AN ANALYSIS OF THE ERGOMETER AND RECUMBENT CYCLES IN TWO DIFFERENT SEAT POSITIONS

  • G. Bindner
  • A. Hegwood
  • C. L. Tant
Keywords: cycling, ergometer, seat position

Abstract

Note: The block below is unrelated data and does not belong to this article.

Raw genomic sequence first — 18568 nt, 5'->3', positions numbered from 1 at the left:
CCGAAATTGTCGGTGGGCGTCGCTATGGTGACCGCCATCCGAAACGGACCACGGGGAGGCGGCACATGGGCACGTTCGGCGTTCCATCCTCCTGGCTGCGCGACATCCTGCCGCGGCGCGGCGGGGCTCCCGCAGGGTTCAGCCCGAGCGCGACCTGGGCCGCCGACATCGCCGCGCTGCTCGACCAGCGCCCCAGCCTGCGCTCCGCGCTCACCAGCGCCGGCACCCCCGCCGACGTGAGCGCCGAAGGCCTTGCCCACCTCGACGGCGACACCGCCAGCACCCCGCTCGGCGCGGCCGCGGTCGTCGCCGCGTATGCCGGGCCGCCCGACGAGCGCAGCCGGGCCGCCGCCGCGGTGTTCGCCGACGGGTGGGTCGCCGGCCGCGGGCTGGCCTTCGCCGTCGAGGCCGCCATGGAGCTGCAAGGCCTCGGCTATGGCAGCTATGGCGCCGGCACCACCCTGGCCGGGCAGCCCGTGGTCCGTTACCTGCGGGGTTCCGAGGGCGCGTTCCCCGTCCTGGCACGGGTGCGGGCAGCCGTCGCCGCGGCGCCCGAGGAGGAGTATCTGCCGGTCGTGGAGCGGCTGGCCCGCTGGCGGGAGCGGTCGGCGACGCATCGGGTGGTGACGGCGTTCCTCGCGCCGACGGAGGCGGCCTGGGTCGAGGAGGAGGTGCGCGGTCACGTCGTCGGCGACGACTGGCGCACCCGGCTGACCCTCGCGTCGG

INTRODUCTION The bicycle ergometer has been used as a fitess and rehabilitative tool by many individuals. The recumbent bicycle, a relatively new ergometer, is also being used in this capacity. Although there has been a surge in research on the stationary bicycle, the majority of it has been oriented toward fitness rather than rehabilitation. Ericson, Nisell. and Gunner (1988) suggest that the bicycle is an useful therapeutic device because it increases range of motion (ROM) at the hip, knee and ankle joints and reduces compressive forces on the lower body. Mechanical loads placed on different joint structures can be controlled by changes in the workload, pedaling rate, or seat position of the ergometer. Timmer (1991) found that increased seat height produced greater ROM with increased stress on the anterior cruciate ligament of the knee but, decreased seat height reduced patellofemoral pressure and compressive forces at the tibiofemoral joint. There is no doubt that the exercise cycle is becoming more widely used, but the protocols for its use in rehabilitation have not been tested. Thus, the purpose of this study was to compare the kinematic and kinetic variables of the lower body, during the cycling motion, on two different cycles at two different seat positions. Additionally, to determine if specific cycles may produce unwanted stresses on the lower body during the rehabilitation process.